Tag Archives: burp test

J-2X Progress: Getting All Spun Up

Posted on by .

If you go back through the J-2X Development Blog articles, you’ll find one about the “Burp Test” that we conducted last July on J-2X development engine E10001.  In that case, we ran a very short test where we activated the helium spin start system and we ignited the main chamber, very briefly, before we shut down the whole thing.  Well, here we are about six months later and we’re doing the equivalent thing on the J-2X PowerPack Assembly 2 (PPA2).  Here is a video of the test:

 

Testing at night is always so much more dramatic.

For the PPA2, there is no main chamber to light, so this entire test was primarily focused on exercising the helium spin start system.  The flames that you see are from flare stacks necessary to get rid of the hydrogen used in the test.  Remember, the PPA2 is primarily a test article for turbomachinery and the gas-generator turbine-drive system.  It doesn’t make thrust.  All of that hydrogen that gets pumped by the fuel turbopump has to be disposed of in a controlled manner other than in the production of thrust.  So, we burn it off.  The liquid oxygen is disposed of as well, but it doesn’t require anything quite so gaudy as flare stacks.

Interestingly, when hydrogen burns, it usually burns clear.  The whole orange-flame thing is not something I entirely understand, but it always looks that way at night.  There’s some propane in the flame used as kind of like a pilot light, but not enough to cause that much color.  It could be that burning hydrogen at such a low mixture ratio (i.e., not enough oxygen immediately available so you get afterburning effects) is the cause of this as compared to the usual white hot rocket engine exhaust.  It’s also possible that it’s stuff in the air or somehow water vapor effects, or disassociation effects, but I honestly don’t know.  Any ideas from anyone else?  I’d love to hear some theories.  I do know that if you’re standing anywhere where you can see the flame, you can feel the heat radiating from it.  It’s quite an impressive experience.

Beyond exercising the helium spin start system, what this test also did is prove out the test stand subsystems, the test stand and test article control systems, demonstrates that the gobs and gobs of instrumentation is hooked up, working properly, and feeding back reasonable data, and that the proper procedures are in place to conduct a safe test.  Every facet listed is a big, big deal and has to work in conjunction with everything else. 

The folks at the Stennis Space Center — civil service, support contractors, and prime contractors alike — all deserve kudos for pulling this off successfully and, really, with minimal technical issues.  Way to go guys!  This test is yet another in a long string of demonstrations of the power of collaboration and the overall dedication and excellence of the J-2X team.  We’re now ready to step into the meat of the test series and start putting the hardware through its paces.  This is going to be exciting!  Go J-2X!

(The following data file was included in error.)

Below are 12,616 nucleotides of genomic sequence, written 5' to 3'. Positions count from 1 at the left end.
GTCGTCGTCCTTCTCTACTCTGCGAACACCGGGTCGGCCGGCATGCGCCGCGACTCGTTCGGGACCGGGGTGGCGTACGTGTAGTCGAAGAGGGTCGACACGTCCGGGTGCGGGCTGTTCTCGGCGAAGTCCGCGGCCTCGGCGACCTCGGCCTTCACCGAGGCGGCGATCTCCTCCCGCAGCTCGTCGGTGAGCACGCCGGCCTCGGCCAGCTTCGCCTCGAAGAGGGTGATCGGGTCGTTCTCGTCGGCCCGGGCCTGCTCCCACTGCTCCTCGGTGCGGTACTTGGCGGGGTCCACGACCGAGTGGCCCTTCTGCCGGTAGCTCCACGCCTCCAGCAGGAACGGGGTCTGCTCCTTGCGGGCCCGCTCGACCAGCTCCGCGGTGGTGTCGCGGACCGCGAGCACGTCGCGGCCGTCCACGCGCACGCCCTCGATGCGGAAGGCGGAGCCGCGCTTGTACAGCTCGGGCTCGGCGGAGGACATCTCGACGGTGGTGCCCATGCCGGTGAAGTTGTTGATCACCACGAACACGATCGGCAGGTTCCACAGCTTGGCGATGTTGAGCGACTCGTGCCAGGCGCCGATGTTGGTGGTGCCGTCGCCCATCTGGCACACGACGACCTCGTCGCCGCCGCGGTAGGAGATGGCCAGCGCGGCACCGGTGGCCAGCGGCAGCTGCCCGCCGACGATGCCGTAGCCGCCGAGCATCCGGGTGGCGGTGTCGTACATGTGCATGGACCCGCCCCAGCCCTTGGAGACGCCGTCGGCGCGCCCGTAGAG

J-2X Progress: Pardon Me

Posted on by .

I’ve lived in the South for about 20 years now.  Over that time, I’ve heard and learned all kinds of quirks of regional dialect and colloquial sayings.  I’m quite sure that I’ve even picked up a few myself.  Oh well.  One particular expression shared with me by a former training partner in the gym was a compliment.  She told me that I had good “home training.”  That is a shorthand way of saying that my parents taught me to have good manner. 

With that in mind, and in consideration of what we’ve been calling the first hot-fire test of J-2X development engine E10001 (i.e., the “burp test”), I respectfully and bashfully declare:


 

In the early evening of Thursday, 14 July, E10001 generated a burst of ignition and thrust with something like a 30,000 pounds of force — enough to toss five or six crew-cab pickup trucks into the air.  That’s one heck of a burp.  Yep, we were successful.  NASA Stennis Space Center in Mississippi, coordinating with the Upper Stage Engine office at the NASA Marshall Space Flight Center and with Pratt & Whitney Rocketdyne in Los Angeles, California conducted a full-duration, 1.9-second test.  Here is a picture of what a burp that big looks like:

 


 

Here are a couple of pictures of the engine prior to the test.  These are taken from a deck inside the test stand basically looking down on the engine.  The nozzle extends through the deck to the next level below.

 



 

You’ll note that there’s some misty fog hanging around the engine in those pictures.  While it is true that most of the time you can almost see the thickly humid air of southern Mississippi in July, this is something different.  This fog is being created by the presence of cryogenic propellants in the lines.  These lines are so cold that they effectively condense water in the air around them, even at a distance, to create a fog.  Here are some close-up frosty pics of lines chilled down prior to test:

 

 

Out of one end comes smoke and fire while the other end is frosty cold.  This is a good illustration of the broad span of environments that exist within a rocket engine.

So, what’s next?

As exciting at this brief test was, what we didn’t do is light the gas generator and get the turbomachinery up to full speed.  That’s the goal for the next test.  In addition to spinning up the turbopumps with helium and lighting the propellants in the main chamber, as we did for the burp test, we’ll take the next step in the start sequence and light off the propellants in the gas generator.  This will provide the turbopumps with the power necessary to reach mainstage, steady-state operation.  And that — those initial few seconds of mainstage —  will be our first glimpse at genuine engine operation like that which will propel spacecrafts into orbit and then outwards across our solar system.